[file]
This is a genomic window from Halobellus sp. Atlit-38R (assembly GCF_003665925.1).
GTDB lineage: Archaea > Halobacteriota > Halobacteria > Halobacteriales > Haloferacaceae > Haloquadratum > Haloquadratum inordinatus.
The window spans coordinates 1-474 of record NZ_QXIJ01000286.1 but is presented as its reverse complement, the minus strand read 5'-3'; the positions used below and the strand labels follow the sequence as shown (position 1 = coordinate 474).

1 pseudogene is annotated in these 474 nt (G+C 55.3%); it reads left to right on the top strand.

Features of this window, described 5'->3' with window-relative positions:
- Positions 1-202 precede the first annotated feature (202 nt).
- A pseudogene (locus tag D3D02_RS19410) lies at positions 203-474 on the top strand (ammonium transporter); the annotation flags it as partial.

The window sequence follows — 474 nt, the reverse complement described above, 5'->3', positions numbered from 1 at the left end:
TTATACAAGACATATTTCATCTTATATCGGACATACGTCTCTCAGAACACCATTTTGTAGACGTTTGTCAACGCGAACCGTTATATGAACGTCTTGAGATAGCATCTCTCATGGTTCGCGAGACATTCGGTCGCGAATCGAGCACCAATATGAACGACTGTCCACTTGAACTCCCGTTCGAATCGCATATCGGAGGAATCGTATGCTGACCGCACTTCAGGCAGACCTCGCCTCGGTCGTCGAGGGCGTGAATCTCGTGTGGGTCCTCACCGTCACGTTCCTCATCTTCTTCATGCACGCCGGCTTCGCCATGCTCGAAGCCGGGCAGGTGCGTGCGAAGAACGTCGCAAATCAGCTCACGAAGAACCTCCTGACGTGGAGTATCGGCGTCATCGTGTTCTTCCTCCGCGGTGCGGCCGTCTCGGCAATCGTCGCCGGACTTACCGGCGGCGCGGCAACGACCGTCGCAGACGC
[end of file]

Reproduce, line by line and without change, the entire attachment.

This is a genomic window from Halobellus sp. Atlit-38R (assembly GCF_003665925.1).
GTDB lineage: Archaea > Halobacteriota > Halobacteria > Halobacteriales > Haloferacaceae > Haloquadratum > Haloquadratum inordinatus.
The window spans coordinates 1-474 of record NZ_QXIJ01000286.1 but is presented as its reverse complement, the minus strand read 5'-3'; the positions used below and the strand labels follow the sequence as shown (position 1 = coordinate 474).

1 pseudogene is annotated in these 474 nt (G+C 55.3%); it reads left to right on the top strand.

Features of this window, described 5'->3' with window-relative positions:
- Positions 1-202 precede the first annotated feature (202 nt).
- A pseudogene (locus tag D3D02_RS19410) lies at positions 203-474 on the top strand (ammonium transporter); the annotation flags it as partial.

The window sequence follows — 474 nt, the reverse complement described above, 5'->3', positions numbered from 1 at the left end:
TTATACAAGACATATTTCATCTTATATCGGACATACGTCTCTCAGAACACCATTTTGTAGACGTTTGTCAACGCGAACCGTTATATGAACGTCTTGAGATAGCATCTCTCATGGTTCGCGAGACATTCGGTCGCGAATCGAGCACCAATATGAACGACTGTCCACTTGAACTCCCGTTCGAATCGCATATCGGAGGAATCGTATGCTGACCGCACTTCAGGCAGACCTCGCCTCGGTCGTCGAGGGCGTGAATCTCGTGTGGGTCCTCACCGTCACGTTCCTCATCTTCTTCATGCACGCCGGCTTCGCCATGCTCGAAGCCGGGCAGGTGCGTGCGAAGAACGTCGCAAATCAGCTCACGAAGAACCTCCTGACGTGGAGTATCGGCGTCATCGTGTTCTTCCTCCGCGGTGCGGCCGTCTCGGCAATCGTCGCCGGACTTACCGGCGGCGCGGCAACGACCGTCGCAGACGC